Research Article
Research Article
Does temperature and oxygen affect duration of intramarsupial development and juvenile growth in the terrestrial isopod Porcellio scaber (Crustacea, Malacostraca)?
expand article infoTerézia Horváthová, Andrzej Antol, Marcin Czarnoleski, Paulina Kramarz, Ulf Bauchinger, Anna Labecka, Jan Kozłowski
‡ Institute of Environmental Sciences, Jagiellonian University, Krakow, Poland
Open Access


According to the temperature-size rule (TSR), ectotherms developing under cold conditions experience slower growth as juveniles but reach a larger size at maturity. Whether temperature alone causes this phenomenon is unknown, but oxygen limitation can play a role in the temperature-size relationship. Oxygen may become limited under warm conditions when the resulting higher metabolism creates a greater demand for oxygen, especially in larger individuals. We examined the independent effects of oxygen concentration (10% and 22% O2) and temperature (15 °C and 22 °C) on duration of ontogenic development, which takes place within the maternal brood pouch (marsupium), and juvenile growth in the terrestrial isopod common rough woodlouse (Porcellio scaber). Individuals inside the marsupium undergo the change from the aqueous to the gaseous environment. Under hypoxia, woodlice hatched from the marsupium sooner, but their subsequent growth was not affected by the level of oxygen. Marsupial development and juvenile growth were almost three times slower at low temperature, and marsupial development was longer in larger females but only in the cold treatment. These results show that temperature and oxygen are important ecological factors affecting developmental time and that the strength of the effect likely depends on the availability of oxygen in the environment.


Temperature-size rule, Oxygen, Ontogenic development, Crustacea, Oniscidea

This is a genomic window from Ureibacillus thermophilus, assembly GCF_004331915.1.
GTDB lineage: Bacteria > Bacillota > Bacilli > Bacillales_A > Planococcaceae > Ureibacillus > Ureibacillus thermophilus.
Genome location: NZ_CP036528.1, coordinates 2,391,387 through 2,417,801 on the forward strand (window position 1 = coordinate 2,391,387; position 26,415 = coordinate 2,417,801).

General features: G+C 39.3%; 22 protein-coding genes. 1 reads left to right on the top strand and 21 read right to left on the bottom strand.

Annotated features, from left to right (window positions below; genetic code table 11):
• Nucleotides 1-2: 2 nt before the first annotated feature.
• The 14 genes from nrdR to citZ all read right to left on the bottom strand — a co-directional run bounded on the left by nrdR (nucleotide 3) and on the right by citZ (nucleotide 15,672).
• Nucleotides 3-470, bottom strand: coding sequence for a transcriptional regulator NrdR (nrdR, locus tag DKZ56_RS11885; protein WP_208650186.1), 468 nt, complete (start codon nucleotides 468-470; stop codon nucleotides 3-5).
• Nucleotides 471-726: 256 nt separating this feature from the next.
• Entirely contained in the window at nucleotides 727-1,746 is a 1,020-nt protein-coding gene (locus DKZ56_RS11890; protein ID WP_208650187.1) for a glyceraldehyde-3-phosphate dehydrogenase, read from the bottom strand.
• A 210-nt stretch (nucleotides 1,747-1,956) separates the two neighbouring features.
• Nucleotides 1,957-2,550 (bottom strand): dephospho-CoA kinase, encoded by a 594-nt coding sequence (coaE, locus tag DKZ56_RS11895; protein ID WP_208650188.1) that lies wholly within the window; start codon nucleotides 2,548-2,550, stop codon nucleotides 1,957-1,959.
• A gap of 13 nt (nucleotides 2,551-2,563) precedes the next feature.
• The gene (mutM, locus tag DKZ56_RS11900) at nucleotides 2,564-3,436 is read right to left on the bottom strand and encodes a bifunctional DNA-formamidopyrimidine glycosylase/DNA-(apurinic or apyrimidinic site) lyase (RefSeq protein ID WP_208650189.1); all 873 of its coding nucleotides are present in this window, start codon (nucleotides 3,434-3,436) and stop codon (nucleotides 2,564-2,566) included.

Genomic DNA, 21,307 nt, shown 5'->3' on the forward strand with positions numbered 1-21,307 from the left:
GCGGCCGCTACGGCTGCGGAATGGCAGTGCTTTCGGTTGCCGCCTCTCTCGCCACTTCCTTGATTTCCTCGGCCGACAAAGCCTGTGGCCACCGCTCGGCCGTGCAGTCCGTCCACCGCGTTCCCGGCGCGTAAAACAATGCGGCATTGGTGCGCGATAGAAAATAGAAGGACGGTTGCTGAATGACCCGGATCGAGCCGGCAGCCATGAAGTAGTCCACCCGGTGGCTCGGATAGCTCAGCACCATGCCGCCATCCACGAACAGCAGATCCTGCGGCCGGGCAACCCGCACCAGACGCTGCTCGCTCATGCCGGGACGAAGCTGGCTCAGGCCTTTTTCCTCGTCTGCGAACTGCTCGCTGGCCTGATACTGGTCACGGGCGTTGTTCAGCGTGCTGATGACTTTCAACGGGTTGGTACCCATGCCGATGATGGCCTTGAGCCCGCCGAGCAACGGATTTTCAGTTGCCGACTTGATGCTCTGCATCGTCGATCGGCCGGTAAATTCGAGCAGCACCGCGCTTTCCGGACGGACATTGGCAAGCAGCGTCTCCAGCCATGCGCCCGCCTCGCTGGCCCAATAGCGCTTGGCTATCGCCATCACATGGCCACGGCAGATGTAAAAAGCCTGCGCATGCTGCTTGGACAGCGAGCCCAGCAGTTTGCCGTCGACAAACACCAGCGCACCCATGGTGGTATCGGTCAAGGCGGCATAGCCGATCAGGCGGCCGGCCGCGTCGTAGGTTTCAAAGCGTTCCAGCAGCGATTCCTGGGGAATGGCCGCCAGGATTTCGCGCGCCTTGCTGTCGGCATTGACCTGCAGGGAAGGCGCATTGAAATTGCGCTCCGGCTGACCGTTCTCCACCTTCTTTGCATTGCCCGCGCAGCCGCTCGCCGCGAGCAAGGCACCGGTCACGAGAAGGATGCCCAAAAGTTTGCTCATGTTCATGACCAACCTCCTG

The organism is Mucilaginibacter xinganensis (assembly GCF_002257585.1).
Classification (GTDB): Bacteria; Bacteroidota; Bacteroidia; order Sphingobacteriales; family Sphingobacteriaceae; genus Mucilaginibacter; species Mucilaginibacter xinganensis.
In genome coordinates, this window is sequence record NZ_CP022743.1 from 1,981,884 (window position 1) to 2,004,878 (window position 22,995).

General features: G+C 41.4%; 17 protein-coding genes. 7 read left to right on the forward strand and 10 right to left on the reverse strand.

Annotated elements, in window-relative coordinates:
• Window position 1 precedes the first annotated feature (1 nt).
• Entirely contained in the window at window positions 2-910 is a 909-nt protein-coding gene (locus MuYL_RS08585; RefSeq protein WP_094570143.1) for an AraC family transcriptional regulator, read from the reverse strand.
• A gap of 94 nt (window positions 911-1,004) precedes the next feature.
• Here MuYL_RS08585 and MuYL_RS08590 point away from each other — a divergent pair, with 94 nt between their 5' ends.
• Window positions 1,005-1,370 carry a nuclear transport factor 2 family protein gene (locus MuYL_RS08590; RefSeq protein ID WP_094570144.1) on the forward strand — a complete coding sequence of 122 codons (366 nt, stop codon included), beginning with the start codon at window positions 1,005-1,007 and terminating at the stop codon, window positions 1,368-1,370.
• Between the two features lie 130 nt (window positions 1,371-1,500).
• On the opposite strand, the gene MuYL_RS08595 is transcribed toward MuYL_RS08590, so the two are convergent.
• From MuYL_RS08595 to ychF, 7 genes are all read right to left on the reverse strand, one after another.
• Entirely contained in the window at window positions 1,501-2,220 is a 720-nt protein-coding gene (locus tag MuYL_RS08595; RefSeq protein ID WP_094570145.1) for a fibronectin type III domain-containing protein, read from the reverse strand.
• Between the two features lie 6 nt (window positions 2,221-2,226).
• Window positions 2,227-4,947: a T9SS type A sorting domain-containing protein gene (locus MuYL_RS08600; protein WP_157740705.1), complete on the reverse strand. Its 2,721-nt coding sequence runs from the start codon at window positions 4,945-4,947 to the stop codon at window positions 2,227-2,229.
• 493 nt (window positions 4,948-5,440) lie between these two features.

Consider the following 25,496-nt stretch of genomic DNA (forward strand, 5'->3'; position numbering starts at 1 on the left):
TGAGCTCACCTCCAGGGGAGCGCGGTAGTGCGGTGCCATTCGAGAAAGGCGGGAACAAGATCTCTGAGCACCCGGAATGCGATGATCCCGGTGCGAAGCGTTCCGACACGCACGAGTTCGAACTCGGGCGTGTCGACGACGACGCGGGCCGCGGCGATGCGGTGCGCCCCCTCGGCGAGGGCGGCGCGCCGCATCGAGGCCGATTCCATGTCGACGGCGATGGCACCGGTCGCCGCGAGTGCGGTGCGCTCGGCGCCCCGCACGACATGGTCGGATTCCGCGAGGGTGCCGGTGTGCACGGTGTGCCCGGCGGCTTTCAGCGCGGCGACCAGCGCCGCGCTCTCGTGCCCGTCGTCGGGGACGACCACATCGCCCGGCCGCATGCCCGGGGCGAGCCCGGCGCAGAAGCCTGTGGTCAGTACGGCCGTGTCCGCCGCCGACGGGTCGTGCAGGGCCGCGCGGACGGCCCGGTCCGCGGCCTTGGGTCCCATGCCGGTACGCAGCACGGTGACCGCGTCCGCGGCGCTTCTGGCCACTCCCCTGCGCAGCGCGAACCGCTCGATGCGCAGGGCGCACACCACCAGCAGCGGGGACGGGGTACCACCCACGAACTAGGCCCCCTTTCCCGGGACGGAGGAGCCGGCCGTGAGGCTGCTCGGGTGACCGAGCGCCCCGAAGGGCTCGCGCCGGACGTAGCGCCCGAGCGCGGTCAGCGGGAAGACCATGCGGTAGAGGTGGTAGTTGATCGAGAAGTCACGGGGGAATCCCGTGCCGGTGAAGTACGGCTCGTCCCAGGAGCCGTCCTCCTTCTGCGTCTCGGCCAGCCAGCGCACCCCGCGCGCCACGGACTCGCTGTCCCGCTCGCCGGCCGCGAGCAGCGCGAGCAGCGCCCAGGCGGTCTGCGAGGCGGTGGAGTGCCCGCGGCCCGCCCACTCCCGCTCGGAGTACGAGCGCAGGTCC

One of the most widespread patterns in biology is the temperature-size rule (TSR), which predicts slower growth and larger adult size for ectotherms growing in cold environments (Atkinson 1994). The TSR has been confirmed in more than four-fifths of studied species, including bacteria, protists, plants, invertebrates and ectothermic vertebrates (Atkinson 1994; Forster et al. 2012). Although a considerable number of the species investigated do not follow the TSR (Aguilar-Alberola and Mesquita-Joanes 2014; Kingsolver et al. 2007; Walczynska and Serra 2014) or show the reverse pattern (Diamond and Kingsolver 2010; Walters and Hassall 2006), research has been mainly directed toward finding a single mechanism that can explain the rule as well as its exceptions (Angilletta et al. 2004b; Cabanita and Atkinson 2006; Forster et al. 2012; Klok and Harrison 2013b). Since the formulation of the TSR, various adaptive and non-adaptive physiological mechanisms have been proposed (see Ray 1960 for his earlier finding). Von Bertalanffy (1960) and Perrin (1995) argued that the different temperature sensitivity of the physiological processes that affect energy uptake and utilisation may affect growth and produce the TSR (but see Angilletta and Dunham 2003). Adult body size is the product of growth rate and development time, so it has been suggested that individuals with higher temperature thresholds for development than growth should follow the TSR (van der Have and De Jong 1996; Walters and Hassall 2006; Zuo et al. 2012). Otherwise, differences in adult body size might be driven by other factors that correlate with ambient temperature, such as season length (Ejsmond et al. 2010), mortality (Angilletta et al. 2004b) or oxygen availability (Atkinson et al. 2006; Klok and Harrison 2013a). Environmental oxygen concentration has been shown to correlate with body size in aquatic amphipods, red swamp crayfish and rotifers (Bonvillain et al. 2015; Kielbasa et al. 2014; Peck and Chapelle 2003); individuals that were reared in hypoxic conditions experienced reduced growth rate and increased development time, resulting in a smaller final body size (Frazier et al. 2001; Harrison et al. 2006). The interplay between oxygen availability in the environment and the oxygen requirements of the organism, which are both dependent on thermal conditions, may explain the patterns that are consistent with the TSR (Atkinson et al. 2006; Hoefnagel and Verberk in press; Verberk et al. 2011; Walczynska et al. in press). Because the high metabolic oxygen demands of large individuals increase more rapidly at high temperatures (Verberk et al. 2011; Woods 1999), oxygen limitation is expected to be stronger under warm conditions (Chapelle and Peck 1999; Verberk and Atkinson 2013) and at later stages of ontogeny (Aguilar-Alberola and Mesquita-Joanes 2014). Consequently, these different size- and temperature-dependent oxygen requirements of ectotherms may favour a smaller body size in warm environments and a larger size in cold ones (Atkinson et al. 2006; Frazier et al. 2001; Walczynska et al. in press).